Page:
New estimates suggest that dementia is going to be an even bigger global problem than previously thought.
A policy brief released Wednesday from Alzheimer’s Disease International, a federation of advocacy and research organizations, estimates that 135 million people worldwide will be living with dementia by 2050. That revised prediction is 17% above previous ones, largely driven by increases in China and sub-Saharan Africa.
It says the number of people living with dementia worldwide in 2013 is estimated at 44 million (the 2010 estimate was 35 million), and that global numbers are expected to hit 76 million in 2030.
The report was released a week before a major dementia summit is scheduled to take place in London, called by the British prime minister and including representatives of eight of the world’s biggest economies.
Participants intend to develop a shared strategy for addressing dementia research and care, said Matthew Baumgart, senior director of public policy for the Alzheimer’s Association, an American advocacy group that will attend the summit.
“We’re glad they’re meeting,” he said, but that will only be a beginning. “We hope they come up with a shared vision and commitment, but it’s equally important that they follow through afterwards.”
The revised estimates better reflect the burden that Alzheimer’s and other forms of dementia will place on the world’s economies and on families whose loved ones have lost their memories and their ability to function in the world, Baumgart said.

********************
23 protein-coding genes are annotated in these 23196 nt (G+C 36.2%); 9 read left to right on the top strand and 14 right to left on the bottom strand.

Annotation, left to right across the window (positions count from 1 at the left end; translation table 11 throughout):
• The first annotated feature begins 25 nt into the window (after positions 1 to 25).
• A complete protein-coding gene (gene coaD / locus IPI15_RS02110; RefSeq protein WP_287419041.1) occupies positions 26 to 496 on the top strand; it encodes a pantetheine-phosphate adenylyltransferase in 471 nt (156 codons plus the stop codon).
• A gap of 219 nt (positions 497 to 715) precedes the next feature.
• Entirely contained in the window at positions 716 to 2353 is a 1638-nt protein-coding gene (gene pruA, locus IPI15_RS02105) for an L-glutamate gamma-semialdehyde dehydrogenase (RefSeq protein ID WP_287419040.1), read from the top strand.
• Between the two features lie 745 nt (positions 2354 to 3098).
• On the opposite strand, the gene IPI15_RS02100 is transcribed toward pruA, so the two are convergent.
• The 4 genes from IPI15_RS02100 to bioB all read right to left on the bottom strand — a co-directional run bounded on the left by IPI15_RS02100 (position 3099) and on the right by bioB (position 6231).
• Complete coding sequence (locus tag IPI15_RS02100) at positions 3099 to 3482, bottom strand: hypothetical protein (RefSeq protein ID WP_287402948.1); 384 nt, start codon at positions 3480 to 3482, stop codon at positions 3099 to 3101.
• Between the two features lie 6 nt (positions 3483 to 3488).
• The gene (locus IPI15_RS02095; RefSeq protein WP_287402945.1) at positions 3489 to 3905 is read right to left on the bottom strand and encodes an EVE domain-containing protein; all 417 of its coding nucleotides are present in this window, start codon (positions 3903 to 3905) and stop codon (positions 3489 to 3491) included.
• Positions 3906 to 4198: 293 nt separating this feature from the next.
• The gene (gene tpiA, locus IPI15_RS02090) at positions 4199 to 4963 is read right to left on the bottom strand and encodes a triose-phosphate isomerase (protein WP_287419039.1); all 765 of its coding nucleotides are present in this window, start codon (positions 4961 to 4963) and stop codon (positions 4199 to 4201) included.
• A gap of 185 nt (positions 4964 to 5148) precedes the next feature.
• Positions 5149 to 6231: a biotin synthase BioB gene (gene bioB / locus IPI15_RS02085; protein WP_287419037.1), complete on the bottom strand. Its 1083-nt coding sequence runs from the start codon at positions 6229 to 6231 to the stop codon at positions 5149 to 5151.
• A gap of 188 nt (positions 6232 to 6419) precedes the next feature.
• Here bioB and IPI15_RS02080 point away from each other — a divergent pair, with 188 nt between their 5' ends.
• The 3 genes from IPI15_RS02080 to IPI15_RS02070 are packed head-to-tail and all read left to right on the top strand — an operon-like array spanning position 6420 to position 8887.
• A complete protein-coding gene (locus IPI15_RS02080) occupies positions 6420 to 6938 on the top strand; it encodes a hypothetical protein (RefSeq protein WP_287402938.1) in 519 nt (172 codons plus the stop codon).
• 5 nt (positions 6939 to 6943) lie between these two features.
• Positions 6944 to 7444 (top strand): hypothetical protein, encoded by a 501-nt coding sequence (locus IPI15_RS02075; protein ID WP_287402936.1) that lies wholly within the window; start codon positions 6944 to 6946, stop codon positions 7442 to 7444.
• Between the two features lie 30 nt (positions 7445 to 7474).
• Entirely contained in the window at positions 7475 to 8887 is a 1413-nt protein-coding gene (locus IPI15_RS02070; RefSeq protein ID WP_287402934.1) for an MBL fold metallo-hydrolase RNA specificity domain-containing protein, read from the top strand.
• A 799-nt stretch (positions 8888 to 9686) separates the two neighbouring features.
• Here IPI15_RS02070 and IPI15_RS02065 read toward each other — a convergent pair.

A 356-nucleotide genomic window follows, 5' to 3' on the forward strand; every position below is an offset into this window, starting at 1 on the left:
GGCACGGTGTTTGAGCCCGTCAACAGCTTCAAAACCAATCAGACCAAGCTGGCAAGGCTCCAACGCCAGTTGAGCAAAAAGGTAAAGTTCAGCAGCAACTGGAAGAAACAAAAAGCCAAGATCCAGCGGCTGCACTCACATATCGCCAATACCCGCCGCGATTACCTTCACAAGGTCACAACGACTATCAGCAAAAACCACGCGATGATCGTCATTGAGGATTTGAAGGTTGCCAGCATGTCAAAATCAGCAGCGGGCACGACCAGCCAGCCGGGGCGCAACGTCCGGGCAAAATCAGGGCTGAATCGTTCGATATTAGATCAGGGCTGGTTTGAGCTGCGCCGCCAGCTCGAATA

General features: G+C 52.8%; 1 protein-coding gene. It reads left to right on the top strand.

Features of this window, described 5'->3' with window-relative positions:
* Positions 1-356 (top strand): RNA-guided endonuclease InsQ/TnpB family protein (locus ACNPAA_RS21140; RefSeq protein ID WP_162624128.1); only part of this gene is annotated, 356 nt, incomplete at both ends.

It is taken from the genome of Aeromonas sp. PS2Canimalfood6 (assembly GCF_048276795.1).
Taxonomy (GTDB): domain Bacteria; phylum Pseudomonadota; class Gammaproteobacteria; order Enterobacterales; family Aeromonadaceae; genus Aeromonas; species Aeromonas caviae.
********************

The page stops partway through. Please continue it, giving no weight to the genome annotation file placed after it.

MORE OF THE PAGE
The report says Alzheimer’s and other forms of dementia represent “a global epidemic - although cases are disproportionately concentrated in the world’s richest and most demographically aged countries, already the clear majority (62%) of people with dementia live in low- and middle-income countries where access to social protection, services, support and care are very limited.”
In China, better estimates have come to light in recent years, as data was digitized and translated into English, says Igor Rudan, a professor of epidemiology at the University of Edinburgh in Scotland, who often works for the World Health Organization. “It’s been like finding a huge gold mine that nobody knew existed,” says Rudan, who co-wrote a June paper in the scientific journal The Lancet revising estimates of Chinese with dementia up to 9 million from 5 million.
Rates of dementia have remained relatively constant in China over the last two decades, according to Yu-Tzu Wu, a doctoral student in public health at the University of Cambridge who helped write another paper on the subject published in June inPLOS One. But rates are increasing in Japan and Korea, she said, suggesting that they will soon rise in China, too.
Researchers also realized that they had miscalculated the number of people with dementia In sub-Saharan Africa, Rudan said.
Previously, they had assumed that all cases of dementia would be among people over 65 - and since there were few in sub-Saharan Africa who lived that long, the rates of dementia were quite low. But, although dementia is rare among younger people, it does strike some early, Rudan said. Accounting for these people with early dementia pushed the numbers upward, he said.
As economies improve and HIV treatment has reduced deaths from AIDS and saved lives, more people in sub-Saharan Africa are living to an age when dementia is more common, Baumgart said, which is also likely to push numbers higher.
There is still some hope that a better understanding of what causes the disease and advances in treatment will be able to reduce the numbers of people who develop dementia, Baumgart and Rudan said.
But it may be that the human brain is just not designed to function well past age 85, when about 40% of people have dementia - a number that continues to rise with age, Rudan said.
“It seems to be our own biological limit,” he said. “It will affect us all, and unless we figure out what to do about it, we are going to be in trouble.”
Karen Weintraub, Special for USA TODAY